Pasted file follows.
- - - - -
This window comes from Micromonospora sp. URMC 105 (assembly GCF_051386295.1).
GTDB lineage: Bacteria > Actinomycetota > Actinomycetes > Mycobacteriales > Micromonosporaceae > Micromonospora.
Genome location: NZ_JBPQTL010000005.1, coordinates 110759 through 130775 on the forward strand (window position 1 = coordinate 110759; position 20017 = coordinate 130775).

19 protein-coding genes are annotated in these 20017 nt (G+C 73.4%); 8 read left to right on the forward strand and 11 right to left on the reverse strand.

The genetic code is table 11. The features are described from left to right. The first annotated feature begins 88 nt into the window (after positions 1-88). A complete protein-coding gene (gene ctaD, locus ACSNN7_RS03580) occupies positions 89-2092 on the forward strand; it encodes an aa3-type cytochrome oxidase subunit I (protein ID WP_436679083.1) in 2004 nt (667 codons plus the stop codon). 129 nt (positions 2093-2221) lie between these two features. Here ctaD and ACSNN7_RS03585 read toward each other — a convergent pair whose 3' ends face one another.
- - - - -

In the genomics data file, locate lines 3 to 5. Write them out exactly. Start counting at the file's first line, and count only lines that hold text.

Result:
Genome location: NZ_JBPQTL010000005.1, coordinates 110759 through 130775 on the forward strand (window position 1 = coordinate 110759; position 20017 = coordinate 130775).

19 protein-coding genes are annotated in these 20017 nt (G+C 73.4%); 8 read left to right on the forward strand and 11 right to left on the reverse strand.

The genetic code is table 11. The features are described from left to right. The first annotated feature begins 88 nt into the window (after positions 1-88). A complete protein-coding gene (gene ctaD, locus ACSNN7_RS03580) occupies positions 89-2092 on the forward strand; it encodes an aa3-type cytochrome oxidase subunit I (protein ID WP_436679083.1) in 2004 nt (667 codons plus the stop codon). 129 nt (positions 2093-2221) lie between these two features. Here ctaD and ACSNN7_RS03585 read toward each other — a convergent pair whose 3' ends face one another.